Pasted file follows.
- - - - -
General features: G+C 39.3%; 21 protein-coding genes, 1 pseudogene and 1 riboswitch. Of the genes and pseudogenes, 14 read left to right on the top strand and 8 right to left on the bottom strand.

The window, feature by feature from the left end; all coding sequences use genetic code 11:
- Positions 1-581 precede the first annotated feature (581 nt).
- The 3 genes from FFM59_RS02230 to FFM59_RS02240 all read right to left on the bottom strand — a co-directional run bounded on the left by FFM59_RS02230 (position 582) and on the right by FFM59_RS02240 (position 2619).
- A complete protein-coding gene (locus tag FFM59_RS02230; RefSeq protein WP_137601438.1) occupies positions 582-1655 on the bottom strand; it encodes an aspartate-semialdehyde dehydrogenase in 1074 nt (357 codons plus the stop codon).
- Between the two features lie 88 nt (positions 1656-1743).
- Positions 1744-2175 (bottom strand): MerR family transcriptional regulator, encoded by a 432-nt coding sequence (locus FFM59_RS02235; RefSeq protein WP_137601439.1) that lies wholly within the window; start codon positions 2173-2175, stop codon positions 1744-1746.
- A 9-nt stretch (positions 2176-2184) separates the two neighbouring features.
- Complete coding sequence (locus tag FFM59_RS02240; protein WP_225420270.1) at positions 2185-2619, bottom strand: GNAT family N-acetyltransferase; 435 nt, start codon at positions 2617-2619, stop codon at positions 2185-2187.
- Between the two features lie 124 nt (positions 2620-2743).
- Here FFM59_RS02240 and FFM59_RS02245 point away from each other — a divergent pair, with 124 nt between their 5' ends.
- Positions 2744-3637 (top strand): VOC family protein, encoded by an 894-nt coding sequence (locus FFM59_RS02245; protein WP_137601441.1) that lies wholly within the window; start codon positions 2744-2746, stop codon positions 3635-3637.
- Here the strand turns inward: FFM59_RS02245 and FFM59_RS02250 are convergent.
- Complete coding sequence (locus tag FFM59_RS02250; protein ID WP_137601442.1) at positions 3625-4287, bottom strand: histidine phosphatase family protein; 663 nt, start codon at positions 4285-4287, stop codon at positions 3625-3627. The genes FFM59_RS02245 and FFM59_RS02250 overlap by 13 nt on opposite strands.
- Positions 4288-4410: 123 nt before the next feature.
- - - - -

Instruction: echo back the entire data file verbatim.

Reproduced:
General features: G+C 39.3%; 21 protein-coding genes, 1 pseudogene and 1 riboswitch. Of the genes and pseudogenes, 14 read left to right on the top strand and 8 right to left on the bottom strand.

The window, feature by feature from the left end; all coding sequences use genetic code 11:
- Positions 1-581 precede the first annotated feature (581 nt).
- The 3 genes from FFM59_RS02230 to FFM59_RS02240 all read right to left on the bottom strand — a co-directional run bounded on the left by FFM59_RS02230 (position 582) and on the right by FFM59_RS02240 (position 2619).
- A complete protein-coding gene (locus tag FFM59_RS02230; RefSeq protein WP_137601438.1) occupies positions 582-1655 on the bottom strand; it encodes an aspartate-semialdehyde dehydrogenase in 1074 nt (357 codons plus the stop codon).
- Between the two features lie 88 nt (positions 1656-1743).
- Positions 1744-2175 (bottom strand): MerR family transcriptional regulator, encoded by a 432-nt coding sequence (locus FFM59_RS02235; RefSeq protein WP_137601439.1) that lies wholly within the window; start codon positions 2173-2175, stop codon positions 1744-1746.
- A 9-nt stretch (positions 2176-2184) separates the two neighbouring features.
- Complete coding sequence (locus tag FFM59_RS02240; protein WP_225420270.1) at positions 2185-2619, bottom strand: GNAT family N-acetyltransferase; 435 nt, start codon at positions 2617-2619, stop codon at positions 2185-2187.
- Between the two features lie 124 nt (positions 2620-2743).
- Here FFM59_RS02240 and FFM59_RS02245 point away from each other — a divergent pair, with 124 nt between their 5' ends.
- Positions 2744-3637 (top strand): VOC family protein, encoded by an 894-nt coding sequence (locus FFM59_RS02245; protein WP_137601441.1) that lies wholly within the window; start codon positions 2744-2746, stop codon positions 3635-3637.
- Here the strand turns inward: FFM59_RS02245 and FFM59_RS02250 are convergent.
- Complete coding sequence (locus tag FFM59_RS02250; protein ID WP_137601442.1) at positions 3625-4287, bottom strand: histidine phosphatase family protein; 663 nt, start codon at positions 4285-4287, stop codon at positions 3625-3627. The genes FFM59_RS02245 and FFM59_RS02250 overlap by 13 nt on opposite strands.
- Positions 4288-4410: 123 nt before the next feature.